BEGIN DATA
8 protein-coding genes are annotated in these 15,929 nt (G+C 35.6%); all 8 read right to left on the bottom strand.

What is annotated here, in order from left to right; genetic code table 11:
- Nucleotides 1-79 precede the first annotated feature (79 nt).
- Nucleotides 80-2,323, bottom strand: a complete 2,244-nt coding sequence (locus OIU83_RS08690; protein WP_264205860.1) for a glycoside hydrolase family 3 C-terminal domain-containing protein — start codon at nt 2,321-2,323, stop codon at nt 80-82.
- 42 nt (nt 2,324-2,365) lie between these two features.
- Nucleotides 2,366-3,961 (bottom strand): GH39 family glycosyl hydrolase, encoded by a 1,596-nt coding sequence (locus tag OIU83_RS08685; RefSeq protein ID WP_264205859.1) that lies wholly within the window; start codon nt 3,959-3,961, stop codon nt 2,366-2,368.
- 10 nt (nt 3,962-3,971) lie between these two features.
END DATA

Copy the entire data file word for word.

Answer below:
8 protein-coding genes are annotated in these 15,929 nt (G+C 35.6%); all 8 read right to left on the bottom strand.

What is annotated here, in order from left to right; genetic code table 11:
- Nucleotides 1-79 precede the first annotated feature (79 nt).
- Nucleotides 80-2,323, bottom strand: a complete 2,244-nt coding sequence (locus OIU83_RS08690; protein WP_264205860.1) for a glycoside hydrolase family 3 C-terminal domain-containing protein — start codon at nt 2,321-2,323, stop codon at nt 80-82.
- 42 nt (nt 2,324-2,365) lie between these two features.
- Nucleotides 2,366-3,961 (bottom strand): GH39 family glycosyl hydrolase, encoded by a 1,596-nt coding sequence (locus tag OIU83_RS08685; RefSeq protein ID WP_264205859.1) that lies wholly within the window; start codon nt 3,959-3,961, stop codon nt 2,366-2,368.
- 10 nt (nt 3,962-3,971) lie between these two features.